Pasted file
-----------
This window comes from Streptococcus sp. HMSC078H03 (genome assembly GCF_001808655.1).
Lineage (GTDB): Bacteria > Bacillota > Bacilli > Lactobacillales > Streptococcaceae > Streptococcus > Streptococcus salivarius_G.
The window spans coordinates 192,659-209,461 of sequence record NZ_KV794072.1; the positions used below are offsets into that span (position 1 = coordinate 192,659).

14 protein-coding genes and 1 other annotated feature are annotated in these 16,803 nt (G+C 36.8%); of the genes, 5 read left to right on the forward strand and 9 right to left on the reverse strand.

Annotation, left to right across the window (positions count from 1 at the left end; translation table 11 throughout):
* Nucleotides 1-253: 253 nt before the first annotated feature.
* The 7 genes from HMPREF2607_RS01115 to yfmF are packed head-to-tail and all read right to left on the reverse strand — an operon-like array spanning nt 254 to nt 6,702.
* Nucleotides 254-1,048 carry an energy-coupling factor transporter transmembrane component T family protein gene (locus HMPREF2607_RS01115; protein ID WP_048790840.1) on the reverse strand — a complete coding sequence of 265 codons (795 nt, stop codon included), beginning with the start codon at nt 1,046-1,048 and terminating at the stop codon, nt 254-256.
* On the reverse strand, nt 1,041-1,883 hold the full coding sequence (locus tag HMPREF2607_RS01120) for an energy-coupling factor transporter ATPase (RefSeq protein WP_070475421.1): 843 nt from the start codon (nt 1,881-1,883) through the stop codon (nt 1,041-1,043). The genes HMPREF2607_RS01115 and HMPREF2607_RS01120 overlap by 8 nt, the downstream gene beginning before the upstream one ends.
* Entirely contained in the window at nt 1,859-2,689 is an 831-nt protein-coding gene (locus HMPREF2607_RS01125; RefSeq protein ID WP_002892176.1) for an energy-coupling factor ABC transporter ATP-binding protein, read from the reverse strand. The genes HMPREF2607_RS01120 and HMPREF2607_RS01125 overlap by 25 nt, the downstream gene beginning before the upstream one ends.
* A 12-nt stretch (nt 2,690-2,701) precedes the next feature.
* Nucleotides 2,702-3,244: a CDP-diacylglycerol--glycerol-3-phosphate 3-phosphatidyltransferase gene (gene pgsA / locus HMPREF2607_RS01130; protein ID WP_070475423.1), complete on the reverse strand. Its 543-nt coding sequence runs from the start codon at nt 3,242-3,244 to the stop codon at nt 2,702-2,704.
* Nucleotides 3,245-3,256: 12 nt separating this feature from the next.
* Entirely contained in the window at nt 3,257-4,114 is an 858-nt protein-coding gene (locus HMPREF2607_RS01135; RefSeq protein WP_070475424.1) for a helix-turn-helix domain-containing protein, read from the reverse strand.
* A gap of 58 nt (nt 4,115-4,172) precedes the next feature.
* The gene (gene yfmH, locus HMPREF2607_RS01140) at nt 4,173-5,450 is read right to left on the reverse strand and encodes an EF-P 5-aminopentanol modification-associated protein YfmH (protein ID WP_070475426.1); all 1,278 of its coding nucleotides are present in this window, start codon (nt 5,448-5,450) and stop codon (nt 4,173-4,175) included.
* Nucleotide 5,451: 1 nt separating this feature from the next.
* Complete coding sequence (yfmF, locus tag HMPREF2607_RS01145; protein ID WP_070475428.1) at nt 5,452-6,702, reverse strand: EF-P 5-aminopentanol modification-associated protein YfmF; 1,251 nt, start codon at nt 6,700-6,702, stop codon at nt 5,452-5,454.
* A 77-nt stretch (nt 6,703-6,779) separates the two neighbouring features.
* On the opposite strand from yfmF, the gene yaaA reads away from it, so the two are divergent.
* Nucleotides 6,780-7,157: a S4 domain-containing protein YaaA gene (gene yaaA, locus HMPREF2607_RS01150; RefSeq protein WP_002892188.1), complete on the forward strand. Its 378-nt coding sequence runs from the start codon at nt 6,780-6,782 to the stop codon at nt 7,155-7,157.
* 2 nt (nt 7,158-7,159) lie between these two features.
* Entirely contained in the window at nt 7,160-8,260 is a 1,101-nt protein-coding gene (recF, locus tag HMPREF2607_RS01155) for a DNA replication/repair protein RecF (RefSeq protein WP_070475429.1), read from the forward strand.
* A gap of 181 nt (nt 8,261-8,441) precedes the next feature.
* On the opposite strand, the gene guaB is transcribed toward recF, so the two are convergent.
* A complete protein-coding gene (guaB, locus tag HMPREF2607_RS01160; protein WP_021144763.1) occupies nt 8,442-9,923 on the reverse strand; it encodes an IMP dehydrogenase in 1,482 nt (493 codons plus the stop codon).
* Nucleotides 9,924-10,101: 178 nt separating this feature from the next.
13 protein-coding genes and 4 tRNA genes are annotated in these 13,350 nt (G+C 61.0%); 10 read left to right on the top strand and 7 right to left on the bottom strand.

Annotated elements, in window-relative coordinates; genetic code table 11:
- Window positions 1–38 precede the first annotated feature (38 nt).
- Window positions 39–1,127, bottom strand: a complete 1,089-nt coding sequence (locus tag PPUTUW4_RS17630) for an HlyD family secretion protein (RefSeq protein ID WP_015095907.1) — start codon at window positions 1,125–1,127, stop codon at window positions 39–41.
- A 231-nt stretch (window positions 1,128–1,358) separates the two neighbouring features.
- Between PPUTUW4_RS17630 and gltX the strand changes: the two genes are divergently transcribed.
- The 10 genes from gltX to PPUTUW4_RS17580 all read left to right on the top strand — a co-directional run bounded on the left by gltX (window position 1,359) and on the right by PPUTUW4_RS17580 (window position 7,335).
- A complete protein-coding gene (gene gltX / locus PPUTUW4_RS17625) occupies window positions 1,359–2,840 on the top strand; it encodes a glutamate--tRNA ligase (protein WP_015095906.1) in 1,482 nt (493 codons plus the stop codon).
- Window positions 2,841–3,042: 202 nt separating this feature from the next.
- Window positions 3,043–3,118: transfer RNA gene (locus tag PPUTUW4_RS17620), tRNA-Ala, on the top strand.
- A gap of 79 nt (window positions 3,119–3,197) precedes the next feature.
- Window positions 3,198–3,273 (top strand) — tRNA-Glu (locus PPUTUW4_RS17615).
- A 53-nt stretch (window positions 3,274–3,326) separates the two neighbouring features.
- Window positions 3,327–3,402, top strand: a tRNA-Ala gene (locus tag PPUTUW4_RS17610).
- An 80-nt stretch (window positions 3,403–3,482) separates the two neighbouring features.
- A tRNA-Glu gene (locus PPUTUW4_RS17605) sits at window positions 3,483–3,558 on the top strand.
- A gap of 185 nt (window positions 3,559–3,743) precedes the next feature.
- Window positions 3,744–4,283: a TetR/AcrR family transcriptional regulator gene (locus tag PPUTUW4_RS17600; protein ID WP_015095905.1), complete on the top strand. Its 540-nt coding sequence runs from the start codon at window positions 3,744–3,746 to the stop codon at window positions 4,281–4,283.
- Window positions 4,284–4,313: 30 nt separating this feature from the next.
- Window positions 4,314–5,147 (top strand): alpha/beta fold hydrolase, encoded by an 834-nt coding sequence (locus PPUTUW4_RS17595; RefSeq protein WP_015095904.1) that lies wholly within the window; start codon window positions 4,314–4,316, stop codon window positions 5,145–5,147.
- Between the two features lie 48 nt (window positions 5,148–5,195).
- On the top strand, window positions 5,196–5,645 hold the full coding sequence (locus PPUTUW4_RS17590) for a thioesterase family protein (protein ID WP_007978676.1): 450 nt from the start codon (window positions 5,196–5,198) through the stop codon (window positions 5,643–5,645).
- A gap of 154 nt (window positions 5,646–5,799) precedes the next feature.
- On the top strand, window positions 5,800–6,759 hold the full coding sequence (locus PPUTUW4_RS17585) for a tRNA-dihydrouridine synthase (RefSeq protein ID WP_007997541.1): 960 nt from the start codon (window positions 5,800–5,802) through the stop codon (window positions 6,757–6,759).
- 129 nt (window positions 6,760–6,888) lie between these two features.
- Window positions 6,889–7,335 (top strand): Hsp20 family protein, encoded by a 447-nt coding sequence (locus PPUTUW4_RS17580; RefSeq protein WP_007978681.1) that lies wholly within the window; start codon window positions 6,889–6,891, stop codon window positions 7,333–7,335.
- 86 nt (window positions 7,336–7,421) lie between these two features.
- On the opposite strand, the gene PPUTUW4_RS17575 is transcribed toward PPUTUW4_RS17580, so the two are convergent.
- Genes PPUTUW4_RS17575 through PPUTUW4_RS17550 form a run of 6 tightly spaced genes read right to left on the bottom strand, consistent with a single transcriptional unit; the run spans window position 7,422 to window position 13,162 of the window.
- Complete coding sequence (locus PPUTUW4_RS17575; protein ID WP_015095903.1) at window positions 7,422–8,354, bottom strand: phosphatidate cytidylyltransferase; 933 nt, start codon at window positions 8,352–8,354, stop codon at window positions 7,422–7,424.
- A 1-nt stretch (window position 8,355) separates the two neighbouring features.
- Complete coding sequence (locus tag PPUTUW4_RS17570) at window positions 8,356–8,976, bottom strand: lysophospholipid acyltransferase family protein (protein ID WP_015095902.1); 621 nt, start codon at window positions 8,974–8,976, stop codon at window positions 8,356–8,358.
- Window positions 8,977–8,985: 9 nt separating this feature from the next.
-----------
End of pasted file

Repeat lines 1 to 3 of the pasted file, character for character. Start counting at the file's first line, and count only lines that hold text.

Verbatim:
This window comes from Streptococcus sp. HMSC078H03 (genome assembly GCF_001808655.1).
Lineage (GTDB): Bacteria > Bacillota > Bacilli > Lactobacillales > Streptococcaceae > Streptococcus > Streptococcus salivarius_G.
The window spans coordinates 192,659-209,461 of sequence record NZ_KV794072.1; the positions used below are offsets into that span (position 1 = coordinate 192,659).